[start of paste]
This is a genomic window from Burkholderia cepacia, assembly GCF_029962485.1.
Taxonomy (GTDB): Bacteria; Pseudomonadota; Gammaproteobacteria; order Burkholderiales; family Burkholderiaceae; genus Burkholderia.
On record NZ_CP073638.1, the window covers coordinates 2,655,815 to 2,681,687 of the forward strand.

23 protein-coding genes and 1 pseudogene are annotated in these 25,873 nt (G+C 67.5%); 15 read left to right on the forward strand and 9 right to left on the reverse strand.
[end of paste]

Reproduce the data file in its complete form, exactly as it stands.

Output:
This is a genomic window from Burkholderia cepacia, assembly GCF_029962485.1.
Taxonomy (GTDB): Bacteria; Pseudomonadota; Gammaproteobacteria; order Burkholderiales; family Burkholderiaceae; genus Burkholderia.
On record NZ_CP073638.1, the window covers coordinates 2,655,815 to 2,681,687 of the forward strand.

23 protein-coding genes and 1 pseudogene are annotated in these 25,873 nt (G+C 67.5%); 15 read left to right on the forward strand and 9 right to left on the reverse strand.